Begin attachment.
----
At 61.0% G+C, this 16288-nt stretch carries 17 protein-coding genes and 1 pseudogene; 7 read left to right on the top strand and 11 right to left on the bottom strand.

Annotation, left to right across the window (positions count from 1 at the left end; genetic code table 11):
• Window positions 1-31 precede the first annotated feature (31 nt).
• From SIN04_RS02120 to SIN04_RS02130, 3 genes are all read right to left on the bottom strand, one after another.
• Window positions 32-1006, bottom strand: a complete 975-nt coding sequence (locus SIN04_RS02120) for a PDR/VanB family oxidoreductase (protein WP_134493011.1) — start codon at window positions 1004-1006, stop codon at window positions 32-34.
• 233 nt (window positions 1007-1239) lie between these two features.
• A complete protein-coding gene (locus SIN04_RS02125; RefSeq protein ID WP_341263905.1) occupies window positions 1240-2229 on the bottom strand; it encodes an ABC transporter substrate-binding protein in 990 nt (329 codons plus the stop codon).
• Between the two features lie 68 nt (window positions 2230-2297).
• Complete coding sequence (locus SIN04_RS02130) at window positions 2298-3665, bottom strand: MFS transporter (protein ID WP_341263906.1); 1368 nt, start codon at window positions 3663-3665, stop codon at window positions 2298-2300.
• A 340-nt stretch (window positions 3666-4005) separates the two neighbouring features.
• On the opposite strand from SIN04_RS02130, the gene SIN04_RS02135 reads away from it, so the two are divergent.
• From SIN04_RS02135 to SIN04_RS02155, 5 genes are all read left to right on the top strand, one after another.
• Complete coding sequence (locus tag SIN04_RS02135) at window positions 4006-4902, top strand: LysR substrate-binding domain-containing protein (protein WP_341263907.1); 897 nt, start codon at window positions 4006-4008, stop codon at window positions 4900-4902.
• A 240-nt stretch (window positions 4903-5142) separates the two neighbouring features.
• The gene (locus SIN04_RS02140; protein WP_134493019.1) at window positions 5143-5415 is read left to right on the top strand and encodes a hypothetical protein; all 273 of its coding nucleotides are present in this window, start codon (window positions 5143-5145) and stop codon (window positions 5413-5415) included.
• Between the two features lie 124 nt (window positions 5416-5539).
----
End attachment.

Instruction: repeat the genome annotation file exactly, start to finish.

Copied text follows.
At 61.0% G+C, this 16288-nt stretch carries 17 protein-coding genes and 1 pseudogene; 7 read left to right on the top strand and 11 right to left on the bottom strand.

Annotation, left to right across the window (positions count from 1 at the left end; genetic code table 11):
• Window positions 1-31 precede the first annotated feature (31 nt).
• From SIN04_RS02120 to SIN04_RS02130, 3 genes are all read right to left on the bottom strand, one after another.
• Window positions 32-1006, bottom strand: a complete 975-nt coding sequence (locus SIN04_RS02120) for a PDR/VanB family oxidoreductase (protein WP_134493011.1) — start codon at window positions 1004-1006, stop codon at window positions 32-34.
• 233 nt (window positions 1007-1239) lie between these two features.
• A complete protein-coding gene (locus SIN04_RS02125; RefSeq protein ID WP_341263905.1) occupies window positions 1240-2229 on the bottom strand; it encodes an ABC transporter substrate-binding protein in 990 nt (329 codons plus the stop codon).
• Between the two features lie 68 nt (window positions 2230-2297).
• Complete coding sequence (locus SIN04_RS02130) at window positions 2298-3665, bottom strand: MFS transporter (protein ID WP_341263906.1); 1368 nt, start codon at window positions 3663-3665, stop codon at window positions 2298-2300.
• A 340-nt stretch (window positions 3666-4005) separates the two neighbouring features.
• On the opposite strand from SIN04_RS02130, the gene SIN04_RS02135 reads away from it, so the two are divergent.
• From SIN04_RS02135 to SIN04_RS02155, 5 genes are all read left to right on the top strand, one after another.
• Complete coding sequence (locus tag SIN04_RS02135) at window positions 4006-4902, top strand: LysR substrate-binding domain-containing protein (protein WP_341263907.1); 897 nt, start codon at window positions 4006-4008, stop codon at window positions 4900-4902.
• A 240-nt stretch (window positions 4903-5142) separates the two neighbouring features.
• The gene (locus SIN04_RS02140; protein WP_134493019.1) at window positions 5143-5415 is read left to right on the top strand and encodes a hypothetical protein; all 273 of its coding nucleotides are present in this window, start codon (window positions 5143-5145) and stop codon (window positions 5413-5415) included.
• Between the two features lie 124 nt (window positions 5416-5539).